predicate is a Scheme expression evaluating to a predicate
called on the value to match, and any optional patterns after the
predicate are then matched as in an
(match 1 ((? odd? x) x))
The field operator
= is used to extract an arbitrary
field and match against it. It is useful for more complex or
conditional destructuring that can't be more directly expressed in
the pattern syntax. The usage is
(= field pat), where
field can be any expression, and should result in a
procedure of one argument, which is applied to the value to match
to generate a new value to match against
Thus the pattern
(and (= car x) (= cdr y)) is equivalent
(x . y), except it will result in an immediate error
if the value isn't a pair.
(match '(1 . 2) ((= car x) x))
(match 4 ((= square x) x))
The record operator
$ is used as a concise way to match
records defined by SRFI-9 (or SRFI-99). The usage is
($ rtd field ...), where
rtd should be the record
type descriptor specified as the first argument to
define-record-type, and each
field is a subpattern
matched against the fields of the record in order. Not all fields
must be present.
(let () (define-record-type employee (make-employee name title) employee? (name get-name) (title get-title)) (match (make-employee "Bob" "Doctor") (($ employee n t) (list t n))))
=> ("Doctor" "Bob")
For records with more fields it can be helpful to match them by
name rather than position. For this you can use the
operator, originally a Gauche extension:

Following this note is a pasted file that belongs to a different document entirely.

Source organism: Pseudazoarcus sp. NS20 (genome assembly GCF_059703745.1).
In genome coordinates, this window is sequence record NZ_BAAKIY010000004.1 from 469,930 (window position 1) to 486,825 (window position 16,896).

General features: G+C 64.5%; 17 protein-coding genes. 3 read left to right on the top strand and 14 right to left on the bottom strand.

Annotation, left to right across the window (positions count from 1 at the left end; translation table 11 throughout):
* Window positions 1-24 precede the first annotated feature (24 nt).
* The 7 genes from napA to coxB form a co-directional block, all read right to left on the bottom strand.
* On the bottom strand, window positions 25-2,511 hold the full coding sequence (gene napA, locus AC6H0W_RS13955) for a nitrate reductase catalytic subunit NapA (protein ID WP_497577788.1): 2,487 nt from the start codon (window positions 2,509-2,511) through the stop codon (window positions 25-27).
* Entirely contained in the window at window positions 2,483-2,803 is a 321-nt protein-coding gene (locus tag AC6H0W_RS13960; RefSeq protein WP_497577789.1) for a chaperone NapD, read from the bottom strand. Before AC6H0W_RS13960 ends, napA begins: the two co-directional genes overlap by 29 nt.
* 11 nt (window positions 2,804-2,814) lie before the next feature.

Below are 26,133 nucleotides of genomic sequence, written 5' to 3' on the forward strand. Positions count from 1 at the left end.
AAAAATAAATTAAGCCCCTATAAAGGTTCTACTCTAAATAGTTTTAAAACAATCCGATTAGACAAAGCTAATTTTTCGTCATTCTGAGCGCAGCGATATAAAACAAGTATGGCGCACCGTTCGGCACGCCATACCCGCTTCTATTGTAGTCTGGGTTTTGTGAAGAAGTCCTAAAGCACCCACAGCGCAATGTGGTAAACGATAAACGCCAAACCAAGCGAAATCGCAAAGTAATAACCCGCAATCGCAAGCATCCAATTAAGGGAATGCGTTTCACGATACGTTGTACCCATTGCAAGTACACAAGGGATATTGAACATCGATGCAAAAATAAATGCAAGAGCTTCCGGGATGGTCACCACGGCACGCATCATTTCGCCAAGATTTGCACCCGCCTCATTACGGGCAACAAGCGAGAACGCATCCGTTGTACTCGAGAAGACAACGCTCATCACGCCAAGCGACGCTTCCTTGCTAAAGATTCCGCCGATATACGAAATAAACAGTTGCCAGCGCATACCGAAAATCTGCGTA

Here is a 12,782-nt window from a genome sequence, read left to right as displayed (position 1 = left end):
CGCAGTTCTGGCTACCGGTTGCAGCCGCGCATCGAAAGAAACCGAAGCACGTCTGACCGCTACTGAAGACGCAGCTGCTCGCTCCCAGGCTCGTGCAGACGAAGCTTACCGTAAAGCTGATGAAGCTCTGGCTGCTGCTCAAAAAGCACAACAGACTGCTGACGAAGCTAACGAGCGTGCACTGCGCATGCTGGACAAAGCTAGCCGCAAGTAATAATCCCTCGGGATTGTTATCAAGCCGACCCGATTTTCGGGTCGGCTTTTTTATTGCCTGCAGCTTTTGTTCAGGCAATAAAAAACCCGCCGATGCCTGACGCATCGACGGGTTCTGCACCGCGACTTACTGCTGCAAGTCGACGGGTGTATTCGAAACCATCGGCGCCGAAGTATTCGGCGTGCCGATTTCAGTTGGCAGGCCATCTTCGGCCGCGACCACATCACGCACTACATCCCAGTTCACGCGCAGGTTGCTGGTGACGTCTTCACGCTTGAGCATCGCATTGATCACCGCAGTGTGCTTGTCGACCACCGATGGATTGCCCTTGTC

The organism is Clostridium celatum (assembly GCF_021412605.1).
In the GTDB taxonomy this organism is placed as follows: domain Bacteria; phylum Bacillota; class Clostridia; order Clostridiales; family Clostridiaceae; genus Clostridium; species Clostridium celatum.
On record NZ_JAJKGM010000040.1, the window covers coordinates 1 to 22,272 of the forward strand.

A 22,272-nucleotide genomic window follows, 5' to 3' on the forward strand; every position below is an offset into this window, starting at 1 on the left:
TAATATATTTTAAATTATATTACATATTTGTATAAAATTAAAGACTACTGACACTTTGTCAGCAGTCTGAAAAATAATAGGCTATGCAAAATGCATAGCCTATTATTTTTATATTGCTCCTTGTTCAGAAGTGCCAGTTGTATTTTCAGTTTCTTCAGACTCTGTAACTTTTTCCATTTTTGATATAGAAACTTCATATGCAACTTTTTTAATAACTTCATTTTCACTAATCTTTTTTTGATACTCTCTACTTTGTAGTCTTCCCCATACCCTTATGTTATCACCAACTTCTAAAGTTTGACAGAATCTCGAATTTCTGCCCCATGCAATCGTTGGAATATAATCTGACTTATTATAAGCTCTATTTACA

(let () (define-record-type employee (make-employee name title) employee? (name get-name) (title get-title)) (match (make-employee "Bob" "Doctor") ((@ employee (title t) (name n)) (list t n))))
=> ("Doctor" "Bob")
get! operators are used to bind an
identifier to the setter and getter of a field, respectively. The
setter is a procedure of one argument, which mutates the field to
that argument. The getter is a procedure of no arguments which
returns the current value of the field.
(let ((x (cons 1 2))) (match x ((1 . (set! s)) (s 3) x)))
=> (1 . 3)
(match '(1 . 2) ((1 . (get! g)) (g)))
The new operator
*** can be used to search a tree for
subpatterns. A pattern of the form
(x *** y) represents
y located somewhere in a tree where the path
from the current object to
y can be seen as a list of the
y can immediately match the current
object in which case the path is the empty list. In a sense it's
a 2-dimensional version of the
As a common case the pattern
(_ *** y) can be used to
y anywhere in a tree, regardless of the path
(match '(a (a (a b))) ((x *** 'b) x))
=> (a a a)
(match '(a (b) (c (d e) (f g))) ((x *** 'g) x))
=> (a c f)
The result of
expr is matched against each
turn, according to the pattern rules described in the previous
section, until the the first
pattern matches. When a match is
found, the corresponding
bodys are evaluated in order,
and the result of the last expression is returned as the result
of the entire
match. If a
failure is provided,
then it is bound to a procedure of no arguments which continues,
processing at the next
pattern. If no
an error is signalled.
match. Creates a
procedure of one argument, and matches that argument against each
match-lambda. Creates a procedure of any
number of arguments, and matches the argument list against each
Matches each var to the corresponding expression, and evaluates
the body with all match variables in scope. Raises an error if
any of the expressions fail to match. Syntax analogous to named
let can also be used for recursive functions which match on their
arguments as in
match-let, but analogously to
matches and binds the variables with all match variables in scope.
match-let, but analogously to
matches and binds the variables in sequence, with preceding match
variables in scope.